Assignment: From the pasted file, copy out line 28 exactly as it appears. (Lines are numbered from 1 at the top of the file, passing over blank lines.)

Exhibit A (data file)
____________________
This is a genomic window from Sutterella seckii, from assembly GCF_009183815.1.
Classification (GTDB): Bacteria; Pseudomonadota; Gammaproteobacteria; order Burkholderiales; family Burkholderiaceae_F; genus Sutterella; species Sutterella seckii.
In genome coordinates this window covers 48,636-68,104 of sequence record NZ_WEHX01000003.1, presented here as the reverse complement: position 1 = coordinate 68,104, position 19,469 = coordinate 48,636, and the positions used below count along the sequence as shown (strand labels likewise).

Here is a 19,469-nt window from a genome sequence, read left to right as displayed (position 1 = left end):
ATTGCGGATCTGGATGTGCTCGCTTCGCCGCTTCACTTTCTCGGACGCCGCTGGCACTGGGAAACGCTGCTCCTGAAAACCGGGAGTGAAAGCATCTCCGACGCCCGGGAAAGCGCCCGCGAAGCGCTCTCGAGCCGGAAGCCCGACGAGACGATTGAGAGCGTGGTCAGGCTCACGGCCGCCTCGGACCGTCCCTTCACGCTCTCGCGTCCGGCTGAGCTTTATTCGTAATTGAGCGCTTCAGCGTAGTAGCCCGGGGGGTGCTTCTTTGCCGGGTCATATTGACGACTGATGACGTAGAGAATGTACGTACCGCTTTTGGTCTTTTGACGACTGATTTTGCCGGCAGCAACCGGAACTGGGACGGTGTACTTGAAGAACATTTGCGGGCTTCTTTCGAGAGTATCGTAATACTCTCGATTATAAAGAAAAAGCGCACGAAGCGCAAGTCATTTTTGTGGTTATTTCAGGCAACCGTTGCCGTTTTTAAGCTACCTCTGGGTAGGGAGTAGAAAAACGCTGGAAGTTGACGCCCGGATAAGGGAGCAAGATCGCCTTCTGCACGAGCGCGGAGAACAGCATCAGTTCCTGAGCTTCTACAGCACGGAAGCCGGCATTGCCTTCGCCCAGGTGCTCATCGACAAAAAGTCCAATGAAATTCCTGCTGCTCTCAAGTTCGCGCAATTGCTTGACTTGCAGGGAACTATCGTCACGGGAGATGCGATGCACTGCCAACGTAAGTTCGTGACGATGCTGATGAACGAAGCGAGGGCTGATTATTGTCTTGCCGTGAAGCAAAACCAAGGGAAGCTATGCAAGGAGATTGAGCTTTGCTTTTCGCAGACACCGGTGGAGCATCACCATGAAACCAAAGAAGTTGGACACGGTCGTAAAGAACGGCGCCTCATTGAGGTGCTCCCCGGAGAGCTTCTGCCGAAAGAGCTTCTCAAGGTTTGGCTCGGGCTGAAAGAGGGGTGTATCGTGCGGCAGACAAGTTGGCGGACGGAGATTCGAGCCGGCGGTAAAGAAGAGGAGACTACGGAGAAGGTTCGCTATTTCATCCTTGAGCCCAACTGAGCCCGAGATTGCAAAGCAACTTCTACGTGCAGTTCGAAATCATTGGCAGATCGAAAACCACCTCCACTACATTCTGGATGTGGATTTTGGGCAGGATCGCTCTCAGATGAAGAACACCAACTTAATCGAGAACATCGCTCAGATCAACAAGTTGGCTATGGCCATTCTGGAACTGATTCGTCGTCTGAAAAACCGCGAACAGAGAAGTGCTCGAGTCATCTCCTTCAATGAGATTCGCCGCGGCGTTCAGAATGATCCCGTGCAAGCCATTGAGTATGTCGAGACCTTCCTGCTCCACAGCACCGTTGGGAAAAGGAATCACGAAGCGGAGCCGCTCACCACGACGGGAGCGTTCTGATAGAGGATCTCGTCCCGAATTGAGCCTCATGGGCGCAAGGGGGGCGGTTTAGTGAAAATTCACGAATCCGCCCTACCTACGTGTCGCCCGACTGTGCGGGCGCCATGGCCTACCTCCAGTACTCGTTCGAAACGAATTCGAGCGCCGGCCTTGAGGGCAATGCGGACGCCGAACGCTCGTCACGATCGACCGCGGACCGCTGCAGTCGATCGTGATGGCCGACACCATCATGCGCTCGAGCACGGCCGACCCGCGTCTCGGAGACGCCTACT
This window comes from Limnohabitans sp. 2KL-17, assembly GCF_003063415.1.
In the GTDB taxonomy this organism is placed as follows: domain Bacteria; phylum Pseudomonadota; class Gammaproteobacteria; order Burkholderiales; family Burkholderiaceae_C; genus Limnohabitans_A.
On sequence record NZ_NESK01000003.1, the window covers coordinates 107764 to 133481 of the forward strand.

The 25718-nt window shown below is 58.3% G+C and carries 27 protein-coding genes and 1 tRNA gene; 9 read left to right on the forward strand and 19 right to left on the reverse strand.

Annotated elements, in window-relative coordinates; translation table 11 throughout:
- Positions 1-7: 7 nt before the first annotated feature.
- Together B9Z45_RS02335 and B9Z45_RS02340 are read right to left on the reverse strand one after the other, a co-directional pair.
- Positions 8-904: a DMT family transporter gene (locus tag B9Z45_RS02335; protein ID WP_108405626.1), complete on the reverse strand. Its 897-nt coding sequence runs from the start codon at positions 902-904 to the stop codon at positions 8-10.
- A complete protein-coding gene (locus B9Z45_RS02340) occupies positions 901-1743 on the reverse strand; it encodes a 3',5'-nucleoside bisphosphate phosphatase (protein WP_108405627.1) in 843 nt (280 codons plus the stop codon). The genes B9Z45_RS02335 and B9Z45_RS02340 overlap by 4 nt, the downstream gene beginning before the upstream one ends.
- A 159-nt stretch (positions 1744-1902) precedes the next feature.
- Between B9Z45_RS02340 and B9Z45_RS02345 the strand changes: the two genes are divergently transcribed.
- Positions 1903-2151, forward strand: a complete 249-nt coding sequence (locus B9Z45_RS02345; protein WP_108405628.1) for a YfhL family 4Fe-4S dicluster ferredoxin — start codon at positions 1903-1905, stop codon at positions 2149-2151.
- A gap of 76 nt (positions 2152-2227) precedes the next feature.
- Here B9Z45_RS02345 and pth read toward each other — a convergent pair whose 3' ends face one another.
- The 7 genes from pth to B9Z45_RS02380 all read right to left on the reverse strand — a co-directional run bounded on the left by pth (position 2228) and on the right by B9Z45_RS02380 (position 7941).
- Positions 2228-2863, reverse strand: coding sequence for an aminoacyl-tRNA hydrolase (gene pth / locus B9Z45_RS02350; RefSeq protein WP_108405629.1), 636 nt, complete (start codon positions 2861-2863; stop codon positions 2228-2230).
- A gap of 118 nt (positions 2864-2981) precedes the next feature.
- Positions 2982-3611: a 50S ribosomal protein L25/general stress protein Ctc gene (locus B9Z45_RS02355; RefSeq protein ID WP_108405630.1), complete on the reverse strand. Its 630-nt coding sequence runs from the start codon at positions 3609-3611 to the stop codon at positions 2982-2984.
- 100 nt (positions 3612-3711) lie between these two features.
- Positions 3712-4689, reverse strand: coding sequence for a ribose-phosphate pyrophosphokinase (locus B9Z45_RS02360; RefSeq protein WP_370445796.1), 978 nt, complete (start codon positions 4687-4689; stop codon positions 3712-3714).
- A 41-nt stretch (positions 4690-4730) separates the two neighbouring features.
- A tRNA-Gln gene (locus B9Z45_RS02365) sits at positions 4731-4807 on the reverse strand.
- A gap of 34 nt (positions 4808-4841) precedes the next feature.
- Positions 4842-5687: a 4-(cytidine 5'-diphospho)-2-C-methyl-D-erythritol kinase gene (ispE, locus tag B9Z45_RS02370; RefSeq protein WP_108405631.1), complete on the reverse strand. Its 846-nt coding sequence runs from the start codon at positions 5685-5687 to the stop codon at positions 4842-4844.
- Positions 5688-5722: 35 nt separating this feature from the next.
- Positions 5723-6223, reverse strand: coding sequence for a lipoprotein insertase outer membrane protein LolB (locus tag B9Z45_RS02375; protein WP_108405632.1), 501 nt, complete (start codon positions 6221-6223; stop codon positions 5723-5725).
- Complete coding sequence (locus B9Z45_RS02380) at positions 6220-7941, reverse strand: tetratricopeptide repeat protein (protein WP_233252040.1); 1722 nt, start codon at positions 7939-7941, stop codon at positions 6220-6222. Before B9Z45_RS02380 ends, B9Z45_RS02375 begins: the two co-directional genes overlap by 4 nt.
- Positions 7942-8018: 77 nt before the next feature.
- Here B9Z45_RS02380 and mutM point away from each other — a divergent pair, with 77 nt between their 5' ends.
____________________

- A gap of 34 nt (positions 4808-4841) precedes the next feature.